Some men father so many out-of-wedlock children by different women that they need a scorecard to keep up with all their baby mamas. The trend has become so prevalent that sociologists are calling the hit-it-and-run baby makers serial fathers. And they are not all athletes and entertainers. Many are minimum wage earners like the 33 year old Nashville, Tennessee man who fathered 22 children by 14 women. Then, following his child support hearing, boasted that he has signed a deal for a reality TV show.
Wait a minute. Before men who are reading this start shouting, “Male bashing!” press the pause button while I put on my equal opportunity cap, and I’ll share information about us women.
A controversial study by Cassandra Dorius, a postdoctoral fellow at the University of Michigan Institute for Social Research, reveals that “overall, 28% of women with two or more children had children by different men.” Not likely mentioned in the study is the Florida single mom with 15 children who, while on TV a few months ago after being evicted, naively asked, “Who’s gonna take care of all these kids?”
There is no parallel in these situations, and I am not judging. What I am doing is thinking — out loud and publicly — about how nontraditional relationships between people who are not related are sometimes resulting in nontraditional unions between relatives who are the offspring of those relationships. Follow me? If not, don’t worry, you’ll catch up.
The sexual revolution that began in the 1960’s irrefutably increased the acceptance of sex outside of marriage. Since then, intercourse for procreation has become secondary to sex for recreation, and in some cases children are often the unplanned result of those liaisons.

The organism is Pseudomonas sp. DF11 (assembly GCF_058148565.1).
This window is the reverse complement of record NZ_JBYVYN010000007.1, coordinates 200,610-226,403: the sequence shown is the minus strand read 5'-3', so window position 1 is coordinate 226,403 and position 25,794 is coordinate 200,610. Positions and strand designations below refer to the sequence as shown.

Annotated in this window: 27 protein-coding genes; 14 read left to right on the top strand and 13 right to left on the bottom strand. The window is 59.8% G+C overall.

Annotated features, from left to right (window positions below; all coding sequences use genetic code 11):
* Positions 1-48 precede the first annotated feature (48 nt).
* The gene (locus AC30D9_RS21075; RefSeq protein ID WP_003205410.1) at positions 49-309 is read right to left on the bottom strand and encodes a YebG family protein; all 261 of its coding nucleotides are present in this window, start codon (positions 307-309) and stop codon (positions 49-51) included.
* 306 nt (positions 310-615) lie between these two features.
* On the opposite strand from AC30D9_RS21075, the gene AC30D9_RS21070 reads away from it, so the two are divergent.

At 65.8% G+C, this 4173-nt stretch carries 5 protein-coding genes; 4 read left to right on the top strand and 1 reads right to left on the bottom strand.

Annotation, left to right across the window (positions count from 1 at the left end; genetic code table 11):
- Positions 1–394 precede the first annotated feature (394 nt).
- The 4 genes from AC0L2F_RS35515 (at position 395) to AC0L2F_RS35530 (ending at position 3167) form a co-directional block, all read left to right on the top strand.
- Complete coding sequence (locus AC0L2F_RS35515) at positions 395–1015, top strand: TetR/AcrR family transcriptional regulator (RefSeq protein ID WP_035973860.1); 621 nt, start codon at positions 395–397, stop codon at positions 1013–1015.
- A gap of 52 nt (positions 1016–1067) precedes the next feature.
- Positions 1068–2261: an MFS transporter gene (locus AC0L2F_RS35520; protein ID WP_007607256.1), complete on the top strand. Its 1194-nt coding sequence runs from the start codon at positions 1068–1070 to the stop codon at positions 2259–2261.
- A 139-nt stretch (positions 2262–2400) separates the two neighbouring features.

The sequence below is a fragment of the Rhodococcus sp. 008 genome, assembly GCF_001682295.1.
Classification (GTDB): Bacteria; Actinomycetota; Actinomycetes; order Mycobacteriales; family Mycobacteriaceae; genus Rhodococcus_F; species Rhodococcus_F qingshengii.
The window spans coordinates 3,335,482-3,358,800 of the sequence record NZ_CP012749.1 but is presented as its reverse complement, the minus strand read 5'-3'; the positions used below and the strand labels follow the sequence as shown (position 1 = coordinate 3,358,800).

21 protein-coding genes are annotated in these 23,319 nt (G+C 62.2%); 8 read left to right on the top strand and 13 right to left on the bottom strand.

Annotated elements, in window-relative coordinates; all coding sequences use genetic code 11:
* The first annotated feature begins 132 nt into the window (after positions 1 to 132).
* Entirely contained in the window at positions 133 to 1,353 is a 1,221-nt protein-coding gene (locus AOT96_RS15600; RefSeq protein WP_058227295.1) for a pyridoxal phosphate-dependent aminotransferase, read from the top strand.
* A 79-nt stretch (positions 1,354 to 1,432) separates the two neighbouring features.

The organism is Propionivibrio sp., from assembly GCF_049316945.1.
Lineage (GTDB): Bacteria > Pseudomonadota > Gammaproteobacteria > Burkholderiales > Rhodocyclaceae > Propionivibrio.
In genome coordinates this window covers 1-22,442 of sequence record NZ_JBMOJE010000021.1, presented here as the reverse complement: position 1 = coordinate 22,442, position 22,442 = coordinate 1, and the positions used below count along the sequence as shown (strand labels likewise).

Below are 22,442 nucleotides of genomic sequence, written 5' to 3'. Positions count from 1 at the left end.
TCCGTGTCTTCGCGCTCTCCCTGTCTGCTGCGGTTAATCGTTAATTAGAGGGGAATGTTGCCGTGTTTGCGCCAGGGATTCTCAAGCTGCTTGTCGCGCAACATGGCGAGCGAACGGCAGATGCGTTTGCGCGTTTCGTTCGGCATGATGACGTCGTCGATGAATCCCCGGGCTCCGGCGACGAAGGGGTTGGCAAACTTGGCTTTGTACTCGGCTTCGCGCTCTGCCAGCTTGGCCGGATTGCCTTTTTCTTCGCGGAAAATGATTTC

Having biological children with more than one partner is now as common as apps on Smartphones. Do you ever wonder about the potential consequences of so many blood relatives scattered all over? Ever contemplate the probability of kinfolk unknowingly marrying each other? It happens.
It happened to Valerie Spruill who married her own father. The mother of three only learned the truth from a DNA test, six years after her husband died.
It happened to twins who were separated at birth, adopted by different parents, and only after they met as adults and married each other did they become aware of their blood relationship.
The whole issue of baby making –scattering seeds — is complicated, even for sperm donors. For all the good it does, sperm donor donations can subsequently wreck havoc on the lives of the children it produces and the donors themselves. Ask the man who unsuspectingly married his sister – if you can find him. He refuses to disclose his identity.
Or ask the sperm donor who produced a now four year old daughter for a lesbian couple and even after waiving his parental rights was still ordered to pay child support for his “good deed.”
There is a happy ending – or some might say beginning — for two Tulane University friends, both of whom have sperm donor fathers. They met in college and learned that they are actually half sisters.
You can bet your binky that there is a study underway somewhere to determine how often marriages occurred between siblings who didn’t know that they were related, whether they were conceived in the traditional way or through in vitro fertilization. On the other hand, you will find people arguing against impropriety in relatives marrying, based on the premise that the world was populated through incest via Adam and Eve and their descendants, thereby making us all blood relatives. But that is a live wire and I’m leaving it alone.
Some people consider IVF as interference with God’s natural order and as sinful as fornication. Others argue that God has no problem with the former. One day, I thoughtlessly asked an atheist friend her thoughts on the issue and got an answer typical of her, “God who?”
I often wonder what will be the long term results of this seed scattering phenomenon. One thing is certain, everything we do is a cause set in motion and no matter how small the act may seem it will ultimately have an effect on everyone involved.